It is hard to believe, but my book Grieving Dads: To the Brink and Back has been published since June of 2012. It’s been 5 years since this book has been published and I know it has helped thousands of grieving dads and moms through the aftermath of losing a child.
I still hear from several grieving dads every week that continue to struggle as well as the new members of this horrible club. I am both honored and inspired by the response and feedback that I receive. It helps me realize that life is bigger than me and my problems. It’s about a having the strength to reach out and pull as many people as possible out of despair and help them see the light at the end of the tunnel as well as helping them find the purpose that changes the course of their life for the better.
I may not be able to get back to the person I were before, but I can still live a life of meaning that helps others while honoring Katie and Noah. I know they are proud of their dad and I try every day to “make them proud.”
Because of this, I am considering a new venture called “Guy Grief”. I have found that there have been many non-grieving dads that have connected with my book. Not so much the loss of a child aspect, but the other messages within the book that stop men from seeking help. I have sat with many men that have shared their stories of heartbreak with me through their tears. Hurting guys that have never felt like they have had permission to “tell their story” of pain.
One of the things that became obvious to me as I have personally navigated through my losses is that it is an absolute must to allow yourself to become vulnerable, transparent and authentic. One must learn to let it out, all of it. Even the really dark stuff that has happened to us throughout our life.
I hope you continue to stay with me on this journey of reaching others. I need your continued support and feedback as I start this new book project. The project will be similar in nature as far as hard hitting real life stories of pain and survival. I want to be the person that provides a safe place for guys to tell their stories (often for the first time) without judgment. My place is not to judge, only help facilitate the healing.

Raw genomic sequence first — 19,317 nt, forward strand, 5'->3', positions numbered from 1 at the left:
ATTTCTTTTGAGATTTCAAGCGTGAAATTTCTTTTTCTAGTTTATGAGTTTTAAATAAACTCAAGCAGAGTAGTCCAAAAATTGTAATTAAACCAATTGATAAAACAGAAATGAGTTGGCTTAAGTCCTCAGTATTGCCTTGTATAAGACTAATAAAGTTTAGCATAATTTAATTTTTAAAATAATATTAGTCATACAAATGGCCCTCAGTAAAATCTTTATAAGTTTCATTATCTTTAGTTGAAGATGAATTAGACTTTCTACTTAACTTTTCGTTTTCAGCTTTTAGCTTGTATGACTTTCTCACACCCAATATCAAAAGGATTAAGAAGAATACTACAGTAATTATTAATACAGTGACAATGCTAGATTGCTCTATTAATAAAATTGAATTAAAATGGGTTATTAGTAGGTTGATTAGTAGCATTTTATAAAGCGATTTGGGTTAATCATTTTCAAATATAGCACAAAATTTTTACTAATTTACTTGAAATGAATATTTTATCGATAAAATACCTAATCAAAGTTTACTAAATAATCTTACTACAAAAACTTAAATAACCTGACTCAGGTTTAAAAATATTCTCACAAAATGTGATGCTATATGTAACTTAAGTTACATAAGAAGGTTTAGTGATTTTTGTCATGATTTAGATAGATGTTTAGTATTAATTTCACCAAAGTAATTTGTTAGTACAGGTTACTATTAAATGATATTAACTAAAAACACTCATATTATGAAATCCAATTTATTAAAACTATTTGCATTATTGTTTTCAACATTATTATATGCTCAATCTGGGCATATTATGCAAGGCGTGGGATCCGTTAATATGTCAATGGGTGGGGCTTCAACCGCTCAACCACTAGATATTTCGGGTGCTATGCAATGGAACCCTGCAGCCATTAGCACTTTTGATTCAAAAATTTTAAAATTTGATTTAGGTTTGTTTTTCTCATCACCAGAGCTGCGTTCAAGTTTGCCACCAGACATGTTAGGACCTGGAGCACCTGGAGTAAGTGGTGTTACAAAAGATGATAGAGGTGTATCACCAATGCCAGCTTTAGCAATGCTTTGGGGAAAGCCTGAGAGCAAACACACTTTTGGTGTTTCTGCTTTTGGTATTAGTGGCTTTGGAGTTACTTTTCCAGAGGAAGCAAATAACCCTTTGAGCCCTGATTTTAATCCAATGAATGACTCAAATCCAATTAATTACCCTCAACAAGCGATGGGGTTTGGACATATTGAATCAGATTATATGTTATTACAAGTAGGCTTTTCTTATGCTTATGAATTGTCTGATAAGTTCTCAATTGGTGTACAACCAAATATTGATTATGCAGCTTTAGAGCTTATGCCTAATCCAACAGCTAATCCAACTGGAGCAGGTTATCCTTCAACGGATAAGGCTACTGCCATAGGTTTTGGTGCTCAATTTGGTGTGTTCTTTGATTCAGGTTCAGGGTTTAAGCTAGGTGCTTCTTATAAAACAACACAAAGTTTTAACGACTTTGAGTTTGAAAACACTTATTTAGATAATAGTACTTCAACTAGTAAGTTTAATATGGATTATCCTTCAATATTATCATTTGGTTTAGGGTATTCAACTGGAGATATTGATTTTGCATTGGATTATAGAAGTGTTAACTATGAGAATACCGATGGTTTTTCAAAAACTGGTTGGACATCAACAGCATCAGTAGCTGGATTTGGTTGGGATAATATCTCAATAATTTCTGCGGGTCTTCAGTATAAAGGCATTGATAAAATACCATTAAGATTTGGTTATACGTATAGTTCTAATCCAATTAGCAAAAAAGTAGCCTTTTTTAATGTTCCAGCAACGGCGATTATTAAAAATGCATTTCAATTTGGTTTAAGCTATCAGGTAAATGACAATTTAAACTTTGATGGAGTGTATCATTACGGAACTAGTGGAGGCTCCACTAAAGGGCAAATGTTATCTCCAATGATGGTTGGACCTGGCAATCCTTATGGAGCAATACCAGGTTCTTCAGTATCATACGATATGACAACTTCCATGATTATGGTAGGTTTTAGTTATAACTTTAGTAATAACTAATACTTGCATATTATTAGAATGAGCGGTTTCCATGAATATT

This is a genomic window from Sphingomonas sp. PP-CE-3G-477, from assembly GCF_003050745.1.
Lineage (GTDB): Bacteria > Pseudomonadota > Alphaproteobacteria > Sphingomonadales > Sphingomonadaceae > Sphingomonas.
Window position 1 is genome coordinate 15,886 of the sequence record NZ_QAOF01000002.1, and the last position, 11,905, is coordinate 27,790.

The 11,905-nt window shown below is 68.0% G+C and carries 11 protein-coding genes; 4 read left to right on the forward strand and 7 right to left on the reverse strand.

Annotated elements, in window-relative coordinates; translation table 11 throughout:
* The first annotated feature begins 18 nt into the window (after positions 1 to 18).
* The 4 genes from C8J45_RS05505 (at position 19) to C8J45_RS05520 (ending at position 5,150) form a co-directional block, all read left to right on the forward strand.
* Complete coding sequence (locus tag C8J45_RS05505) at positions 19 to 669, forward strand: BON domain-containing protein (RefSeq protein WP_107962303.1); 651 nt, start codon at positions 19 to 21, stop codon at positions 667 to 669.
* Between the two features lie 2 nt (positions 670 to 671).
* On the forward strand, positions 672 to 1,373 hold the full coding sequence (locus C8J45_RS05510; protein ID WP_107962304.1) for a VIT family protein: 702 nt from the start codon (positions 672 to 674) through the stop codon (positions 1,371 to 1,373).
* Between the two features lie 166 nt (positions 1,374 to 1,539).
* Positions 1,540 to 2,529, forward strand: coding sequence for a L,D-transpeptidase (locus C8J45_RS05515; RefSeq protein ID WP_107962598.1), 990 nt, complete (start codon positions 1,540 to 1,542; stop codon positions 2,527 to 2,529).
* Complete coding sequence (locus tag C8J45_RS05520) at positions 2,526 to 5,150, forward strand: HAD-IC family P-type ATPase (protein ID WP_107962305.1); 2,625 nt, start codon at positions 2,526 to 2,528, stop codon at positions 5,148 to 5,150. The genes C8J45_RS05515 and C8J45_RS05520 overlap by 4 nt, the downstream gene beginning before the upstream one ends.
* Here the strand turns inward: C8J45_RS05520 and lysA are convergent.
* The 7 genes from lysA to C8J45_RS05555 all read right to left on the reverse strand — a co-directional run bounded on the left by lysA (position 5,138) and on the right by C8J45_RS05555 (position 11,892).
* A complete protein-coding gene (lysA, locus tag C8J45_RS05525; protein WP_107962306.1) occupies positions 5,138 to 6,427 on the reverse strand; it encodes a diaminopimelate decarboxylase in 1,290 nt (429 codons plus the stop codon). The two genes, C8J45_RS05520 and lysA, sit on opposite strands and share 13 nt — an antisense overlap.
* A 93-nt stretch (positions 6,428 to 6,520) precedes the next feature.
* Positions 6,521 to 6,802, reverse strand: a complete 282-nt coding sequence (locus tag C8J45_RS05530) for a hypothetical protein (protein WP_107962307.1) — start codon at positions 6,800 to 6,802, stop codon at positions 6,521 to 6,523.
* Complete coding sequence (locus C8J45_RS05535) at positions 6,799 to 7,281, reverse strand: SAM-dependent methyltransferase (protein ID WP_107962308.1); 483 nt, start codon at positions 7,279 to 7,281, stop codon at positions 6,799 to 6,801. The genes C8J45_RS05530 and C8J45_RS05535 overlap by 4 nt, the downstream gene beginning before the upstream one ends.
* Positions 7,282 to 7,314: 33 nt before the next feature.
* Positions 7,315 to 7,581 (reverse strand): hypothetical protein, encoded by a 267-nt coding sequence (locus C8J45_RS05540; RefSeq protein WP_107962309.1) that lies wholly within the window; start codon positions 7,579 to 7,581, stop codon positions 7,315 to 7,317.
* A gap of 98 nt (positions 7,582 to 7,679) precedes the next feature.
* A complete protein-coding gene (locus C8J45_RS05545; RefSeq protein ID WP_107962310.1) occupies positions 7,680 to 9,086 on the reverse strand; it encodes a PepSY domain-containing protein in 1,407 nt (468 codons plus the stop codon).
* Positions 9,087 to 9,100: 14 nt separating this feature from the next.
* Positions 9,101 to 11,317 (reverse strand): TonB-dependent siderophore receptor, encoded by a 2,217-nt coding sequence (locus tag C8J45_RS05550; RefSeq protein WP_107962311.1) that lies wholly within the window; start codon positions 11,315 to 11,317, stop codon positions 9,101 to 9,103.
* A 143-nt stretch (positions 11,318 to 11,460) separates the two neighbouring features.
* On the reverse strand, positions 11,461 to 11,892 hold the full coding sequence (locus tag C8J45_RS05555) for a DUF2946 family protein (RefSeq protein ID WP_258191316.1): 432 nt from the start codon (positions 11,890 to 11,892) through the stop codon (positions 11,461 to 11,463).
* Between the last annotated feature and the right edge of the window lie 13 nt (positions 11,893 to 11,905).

Feel free to email me your name and contact information for the pre-book orders.
Below is a link to an interview I did last week regarding the topic of men and pain. Or as I like call it, “Guy Grief”.
I lost my 20 year old son Corey February 27th of this year 2017 since Joining your site I don’t feel so alone I was just wondering if you play done coming to Massachusetts any time soon I live in West Bridgewater Massachusetts it was also wondering if there was any other way to get in contact with any of the other grieving fathers that have lost an older teenage son What is the early twenties .Thank you very much for what you bring to us Grieving dad’s .
Hi Tom. I am very sorry for the loss of your son Corey. If you don’t mine, I will ask other dads if they are located near you or if not, willing to connect with you to help you through the pain. Wishing you peace my friend. This is hard, I know it all to well.
I wish you well on your new project. Your book was the first I read after my daughter died from a heroin overdose last year. Her death totally turned my world upside down. It also helped me focus on priorities. I did a lot of work with support groups and reading in order to understand and make sense of what had happened. Your book and your blog helped me get to a better place, so thank you. I recently got to the point where I could stand up in front of my school (I teach high school) and share my story with students and faculty. The speech was posted to youtube and can be seen here https://www.youtube.com/watch?v=jWntG83WLxI
A long time ago, when Sean was still a toddler, I was asked to sit in on a meeting of the board of directors of a startup private school for disaffected teens, at which I had a teaching job. They were lamenting the resignation of their principal and they inferred that the school’s existence was questionable.
My input consisted of a statement to the effect that I was married with a young son, and I wanted to know asap if I needed to start looking for another job.
One of the board members resumed the discussion by announcing to everyone present, “…Now that Dana has stopped bleeding all over the table…”. I felt, physically, as if I had been slapped in the face. I never forgot it, and I never will. It’s a cheap shot under the belt, but it perpetuates that old myth – that men don’t reveal their feelings or emotions.
I understand now that real men have nothing to lose by revealing a vulnerability, and I understand that he was the lesser of the two of us. It has taken me a long time to open up about it, but I feel that your forum at Grieving Dads welcomed me and has had a fundamental role in my own dealing with the loss of my son Sean ten months ago. Thank you.